Race is on to recycle old Yellow Pages directories and create new woodland
16th April 2007
School children across Three Rivers are about to join in the race to recycle old Yellow Pages directories and help increase woodland in England - one of the least wooded countries in Europe.
For eight weeks from March 30, thousands of local pupils will be taking part in the Yellow Woods Challenge - the simple, educational and fun environmental campaign for schools run by Yellow Pages, working with the Woodland Trust and Three Rivers District Council.
Yellow Pages is offering a share of £600 in cash prizes to schools that recycle the most old directories per pupil, plus a bonus prize of £100 for the school that collects the most old directories in total. And for every pound awarded to schools, Yellow Pages will give a matching pound to the Woodland Trust - the UK's leading woodland conservation charity.
Funds raised through the Yellow Woods Challenge will be invested in the Woodland Trust's most ambitious children's tree planting campaign ever launched - 'Trees For All' - which aims to plant 12 million trees by 2009.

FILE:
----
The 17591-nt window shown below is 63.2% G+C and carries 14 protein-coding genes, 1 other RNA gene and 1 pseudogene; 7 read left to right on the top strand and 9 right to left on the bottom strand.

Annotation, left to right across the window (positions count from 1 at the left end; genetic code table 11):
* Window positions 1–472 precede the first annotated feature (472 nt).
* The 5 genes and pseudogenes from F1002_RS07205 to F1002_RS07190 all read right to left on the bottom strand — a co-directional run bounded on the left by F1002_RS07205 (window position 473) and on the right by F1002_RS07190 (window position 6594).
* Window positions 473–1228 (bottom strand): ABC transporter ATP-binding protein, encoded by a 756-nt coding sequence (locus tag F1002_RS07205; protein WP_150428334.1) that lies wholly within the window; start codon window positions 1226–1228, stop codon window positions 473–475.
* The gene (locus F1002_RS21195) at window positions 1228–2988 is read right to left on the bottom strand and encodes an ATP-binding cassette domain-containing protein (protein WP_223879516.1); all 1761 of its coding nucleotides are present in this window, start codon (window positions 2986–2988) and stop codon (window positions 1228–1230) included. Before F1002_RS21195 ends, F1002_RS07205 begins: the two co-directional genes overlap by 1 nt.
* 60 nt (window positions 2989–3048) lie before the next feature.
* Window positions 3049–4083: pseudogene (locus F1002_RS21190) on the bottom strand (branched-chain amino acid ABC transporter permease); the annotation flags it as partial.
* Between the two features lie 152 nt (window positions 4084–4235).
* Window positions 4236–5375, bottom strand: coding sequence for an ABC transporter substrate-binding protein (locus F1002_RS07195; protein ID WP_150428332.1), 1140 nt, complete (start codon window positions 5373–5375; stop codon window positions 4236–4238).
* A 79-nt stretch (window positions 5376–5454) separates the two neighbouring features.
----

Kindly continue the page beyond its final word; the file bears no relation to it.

Janice Hix, corporate partnerships manager with the Woodland Trust, said: "We hope children enjoy the competition and get to know more about native trees and their importance."
Youngsters will learn about recycling and woodland conservation through educational materials in the classroom and games on the internet (www.yellow-woods.co.uk). Kirk, the campaign mascot and woodland minibeast, features on all activities and helps make learning fun for children.
Richard Duggleby, head of external relations at Yell, the publisher of Yellow Pages directories, said: "The Yellow Woods Challenge is a simple and fun way for schools, pupils and residents of Three Rivers to work together to recycle as many old Yellow Pages directories as possible and benefit local schools and the Woodland Trust."
Jennie Moore, environmental projects officer with Three Rivers District Council, said: "Many parts of the country do not have the open spaces and woodland that we enjoy in Three Rivers. This competition is a great way of diverting old directories away from landfill while educating youngsters about the wider environment."
"I urge you to support your local school by giving a pupil your old Yellow Pages directory when the new edition is delivered. School children simply need to bring old Yellow Pages directories to school for recycling to take part in the competition."
The competition closes locally on 1 June 2007.
For more information, visit www.yellow-woods.co.uk